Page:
in Innovation

The storyteller


As you previously read, it’s important to communicate innovation in a way that should be:

  • Clear
  • Simple
  • Direct
  • Meaningful

It’s a matter of fact that, even following these rules, you can lie. Sure, talking about innovation to lie means something different, it’s much closer to the storyteller show, when people heard about fantastic lands or monsters and princesses, and don’t ask if what they listened to is real or not. That’s the storyteller ability, his performance could be measured in the astonishment he produces in the audience, the level of confidence and complicity he reaches with auditors, no one ask for evidences or confirmations.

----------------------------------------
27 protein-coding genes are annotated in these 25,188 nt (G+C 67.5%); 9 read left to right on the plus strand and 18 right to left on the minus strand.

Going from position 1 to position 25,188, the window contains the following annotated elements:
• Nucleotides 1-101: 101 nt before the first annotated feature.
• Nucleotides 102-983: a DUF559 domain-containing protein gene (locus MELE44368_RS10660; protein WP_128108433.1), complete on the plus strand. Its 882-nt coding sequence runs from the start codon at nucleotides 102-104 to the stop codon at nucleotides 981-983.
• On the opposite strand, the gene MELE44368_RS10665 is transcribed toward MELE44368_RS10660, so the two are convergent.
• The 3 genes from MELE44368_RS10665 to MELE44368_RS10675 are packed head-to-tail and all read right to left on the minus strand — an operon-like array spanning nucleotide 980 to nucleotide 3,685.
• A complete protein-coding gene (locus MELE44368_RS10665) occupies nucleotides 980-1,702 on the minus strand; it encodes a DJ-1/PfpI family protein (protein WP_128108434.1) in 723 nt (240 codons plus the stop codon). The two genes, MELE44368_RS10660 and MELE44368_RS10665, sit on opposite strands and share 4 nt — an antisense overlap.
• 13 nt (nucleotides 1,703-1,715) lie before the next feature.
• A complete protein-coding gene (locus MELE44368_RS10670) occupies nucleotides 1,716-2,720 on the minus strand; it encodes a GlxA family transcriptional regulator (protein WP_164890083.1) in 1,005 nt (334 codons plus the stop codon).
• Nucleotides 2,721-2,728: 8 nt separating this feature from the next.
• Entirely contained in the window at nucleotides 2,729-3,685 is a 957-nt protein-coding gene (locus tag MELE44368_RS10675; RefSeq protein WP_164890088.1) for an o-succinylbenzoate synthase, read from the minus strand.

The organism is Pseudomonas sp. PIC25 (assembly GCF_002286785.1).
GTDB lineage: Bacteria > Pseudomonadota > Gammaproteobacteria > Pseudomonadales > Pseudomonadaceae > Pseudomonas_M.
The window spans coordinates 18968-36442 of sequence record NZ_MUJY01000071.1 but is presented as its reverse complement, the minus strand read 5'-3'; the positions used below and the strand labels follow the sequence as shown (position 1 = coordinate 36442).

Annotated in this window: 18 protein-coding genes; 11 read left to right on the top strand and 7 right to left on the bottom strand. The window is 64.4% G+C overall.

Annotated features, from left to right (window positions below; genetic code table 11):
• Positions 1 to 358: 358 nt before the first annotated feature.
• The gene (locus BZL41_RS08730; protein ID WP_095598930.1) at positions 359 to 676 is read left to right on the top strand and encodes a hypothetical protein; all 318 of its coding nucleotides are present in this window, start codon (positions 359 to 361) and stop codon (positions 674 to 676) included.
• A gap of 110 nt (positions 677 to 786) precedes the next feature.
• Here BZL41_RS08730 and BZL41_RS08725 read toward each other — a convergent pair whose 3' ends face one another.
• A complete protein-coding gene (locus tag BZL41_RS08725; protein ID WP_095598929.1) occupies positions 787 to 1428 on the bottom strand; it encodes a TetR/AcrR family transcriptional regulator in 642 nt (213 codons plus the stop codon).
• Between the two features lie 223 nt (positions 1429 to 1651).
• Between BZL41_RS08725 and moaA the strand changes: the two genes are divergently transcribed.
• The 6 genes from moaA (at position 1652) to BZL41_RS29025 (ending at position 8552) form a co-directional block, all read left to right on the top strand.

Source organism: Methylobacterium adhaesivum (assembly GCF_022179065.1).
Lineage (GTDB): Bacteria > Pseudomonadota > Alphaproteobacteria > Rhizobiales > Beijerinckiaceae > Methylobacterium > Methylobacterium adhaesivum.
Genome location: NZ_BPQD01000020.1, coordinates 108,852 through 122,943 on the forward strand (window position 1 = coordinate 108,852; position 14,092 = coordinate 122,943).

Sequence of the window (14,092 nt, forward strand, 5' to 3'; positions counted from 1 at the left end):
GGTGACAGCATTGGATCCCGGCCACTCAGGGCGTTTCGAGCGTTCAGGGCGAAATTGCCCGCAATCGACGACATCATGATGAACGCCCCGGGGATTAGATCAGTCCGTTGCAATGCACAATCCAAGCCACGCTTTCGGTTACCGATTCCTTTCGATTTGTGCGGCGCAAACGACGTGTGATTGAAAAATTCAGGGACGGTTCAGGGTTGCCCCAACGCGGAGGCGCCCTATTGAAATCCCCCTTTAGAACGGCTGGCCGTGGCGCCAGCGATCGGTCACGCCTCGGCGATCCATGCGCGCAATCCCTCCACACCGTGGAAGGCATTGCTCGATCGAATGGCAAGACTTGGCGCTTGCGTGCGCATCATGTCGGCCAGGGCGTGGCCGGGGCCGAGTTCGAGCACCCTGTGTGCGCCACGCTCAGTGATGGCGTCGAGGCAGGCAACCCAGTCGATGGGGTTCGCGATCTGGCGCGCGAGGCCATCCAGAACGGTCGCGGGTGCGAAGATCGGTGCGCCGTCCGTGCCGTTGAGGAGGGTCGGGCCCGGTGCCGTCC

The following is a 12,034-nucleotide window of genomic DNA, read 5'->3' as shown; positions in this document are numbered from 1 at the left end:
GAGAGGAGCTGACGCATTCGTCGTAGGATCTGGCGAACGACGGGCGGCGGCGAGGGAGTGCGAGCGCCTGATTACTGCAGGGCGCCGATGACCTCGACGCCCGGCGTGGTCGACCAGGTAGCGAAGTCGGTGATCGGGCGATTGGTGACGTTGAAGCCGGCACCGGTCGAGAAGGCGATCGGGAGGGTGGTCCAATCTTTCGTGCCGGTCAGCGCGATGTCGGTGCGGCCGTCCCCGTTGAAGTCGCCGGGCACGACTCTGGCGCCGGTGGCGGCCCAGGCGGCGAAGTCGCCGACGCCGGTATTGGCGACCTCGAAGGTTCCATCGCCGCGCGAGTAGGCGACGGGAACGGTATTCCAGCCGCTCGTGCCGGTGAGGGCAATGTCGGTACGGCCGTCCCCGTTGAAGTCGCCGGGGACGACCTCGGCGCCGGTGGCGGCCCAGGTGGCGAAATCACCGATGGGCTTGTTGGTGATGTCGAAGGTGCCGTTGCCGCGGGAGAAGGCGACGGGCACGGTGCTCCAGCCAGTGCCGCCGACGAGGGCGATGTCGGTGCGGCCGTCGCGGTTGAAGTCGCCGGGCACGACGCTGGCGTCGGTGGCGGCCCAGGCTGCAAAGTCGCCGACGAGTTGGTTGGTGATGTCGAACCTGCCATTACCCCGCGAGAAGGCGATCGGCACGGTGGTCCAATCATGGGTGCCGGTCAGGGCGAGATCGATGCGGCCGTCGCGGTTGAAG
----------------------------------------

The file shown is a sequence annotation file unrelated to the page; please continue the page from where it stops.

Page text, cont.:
There are people that act in this way, talking about innovations and future deployment that could not be achieved or that are not demonstrated to be a bit close to reality.
Sometimes a thin grip is enough to start the process; fantasy minded preachers, able to invent future scenarios, apply ideas and not well known technologies and develop stories. And where lay the lie? Newspapers, magazines, blogs, are full of stories, made by writers that don’t verify what they told, that disclose their truth feeding people with wrong ideas and scenarios. A well done conference speech, a good article full of promises and dedicated press coverage, all combined could be more dangerous than predictions about global warming. We are used to disillusions, why collect them even from technologies?

Why do I blog this?

It’s like a crusade, that Alex and I started against false innovative ideas, or good ideas placed in the worst place or scenario, and badly scattered. Let’s going on.